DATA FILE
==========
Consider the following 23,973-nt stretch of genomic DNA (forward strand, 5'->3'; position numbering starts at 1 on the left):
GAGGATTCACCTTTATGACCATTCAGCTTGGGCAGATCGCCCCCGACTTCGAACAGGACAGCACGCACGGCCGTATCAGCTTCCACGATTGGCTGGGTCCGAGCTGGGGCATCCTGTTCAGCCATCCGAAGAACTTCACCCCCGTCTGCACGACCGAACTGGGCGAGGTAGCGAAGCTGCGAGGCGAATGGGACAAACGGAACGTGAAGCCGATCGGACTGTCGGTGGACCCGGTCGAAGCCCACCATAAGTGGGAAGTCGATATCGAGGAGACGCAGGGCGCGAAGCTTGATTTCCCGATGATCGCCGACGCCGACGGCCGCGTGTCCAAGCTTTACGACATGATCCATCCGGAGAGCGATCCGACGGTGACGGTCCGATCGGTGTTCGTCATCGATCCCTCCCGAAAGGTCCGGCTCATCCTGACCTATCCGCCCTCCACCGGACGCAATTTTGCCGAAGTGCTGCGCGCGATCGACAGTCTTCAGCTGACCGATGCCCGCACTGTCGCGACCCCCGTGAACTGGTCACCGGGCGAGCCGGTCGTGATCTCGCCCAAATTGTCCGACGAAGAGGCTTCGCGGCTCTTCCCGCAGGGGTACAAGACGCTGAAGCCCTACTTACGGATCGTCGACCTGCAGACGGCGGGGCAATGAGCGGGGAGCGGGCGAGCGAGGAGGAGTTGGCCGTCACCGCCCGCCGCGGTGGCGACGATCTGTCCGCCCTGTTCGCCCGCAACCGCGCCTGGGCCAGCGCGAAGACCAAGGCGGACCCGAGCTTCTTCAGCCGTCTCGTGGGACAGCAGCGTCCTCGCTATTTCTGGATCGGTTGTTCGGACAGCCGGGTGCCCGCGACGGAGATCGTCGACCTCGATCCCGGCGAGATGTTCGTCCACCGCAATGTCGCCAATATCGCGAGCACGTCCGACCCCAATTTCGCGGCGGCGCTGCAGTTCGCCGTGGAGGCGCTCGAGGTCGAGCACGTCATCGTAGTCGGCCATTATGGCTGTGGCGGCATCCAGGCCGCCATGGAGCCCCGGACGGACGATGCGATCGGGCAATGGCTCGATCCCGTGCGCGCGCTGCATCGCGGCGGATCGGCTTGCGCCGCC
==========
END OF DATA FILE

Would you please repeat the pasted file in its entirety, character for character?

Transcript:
Consider the following 23,973-nt stretch of genomic DNA (forward strand, 5'->3'; position numbering starts at 1 on the left):
GAGGATTCACCTTTATGACCATTCAGCTTGGGCAGATCGCCCCCGACTTCGAACAGGACAGCACGCACGGCCGTATCAGCTTCCACGATTGGCTGGGTCCGAGCTGGGGCATCCTGTTCAGCCATCCGAAGAACTTCACCCCCGTCTGCACGACCGAACTGGGCGAGGTAGCGAAGCTGCGAGGCGAATGGGACAAACGGAACGTGAAGCCGATCGGACTGTCGGTGGACCCGGTCGAAGCCCACCATAAGTGGGAAGTCGATATCGAGGAGACGCAGGGCGCGAAGCTTGATTTCCCGATGATCGCCGACGCCGACGGCCGCGTGTCCAAGCTTTACGACATGATCCATCCGGAGAGCGATCCGACGGTGACGGTCCGATCGGTGTTCGTCATCGATCCCTCCCGAAAGGTCCGGCTCATCCTGACCTATCCGCCCTCCACCGGACGCAATTTTGCCGAAGTGCTGCGCGCGATCGACAGTCTTCAGCTGACCGATGCCCGCACTGTCGCGACCCCCGTGAACTGGTCACCGGGCGAGCCGGTCGTGATCTCGCCCAAATTGTCCGACGAAGAGGCTTCGCGGCTCTTCCCGCAGGGGTACAAGACGCTGAAGCCCTACTTACGGATCGTCGACCTGCAGACGGCGGGGCAATGAGCGGGGAGCGGGCGAGCGAGGAGGAGTTGGCCGTCACCGCCCGCCGCGGTGGCGACGATCTGTCCGCCCTGTTCGCCCGCAACCGCGCCTGGGCCAGCGCGAAGACCAAGGCGGACCCGAGCTTCTTCAGCCGTCTCGTGGGACAGCAGCGTCCTCGCTATTTCTGGATCGGTTGTTCGGACAGCCGGGTGCCCGCGACGGAGATCGTCGACCTCGATCCCGGCGAGATGTTCGTCCACCGCAATGTCGCCAATATCGCGAGCACGTCCGACCCCAATTTCGCGGCGGCGCTGCAGTTCGCCGTGGAGGCGCTCGAGGTCGAGCACGTCATCGTAGTCGGCCATTATGGCTGTGGCGGCATCCAGGCCGCCATGGAGCCCCGGACGGACGATGCGATCGGGCAATGGCTCGATCCCGTGCGCGCGCTGCATCGCGGCGGATCGGCTTGCGCCGCC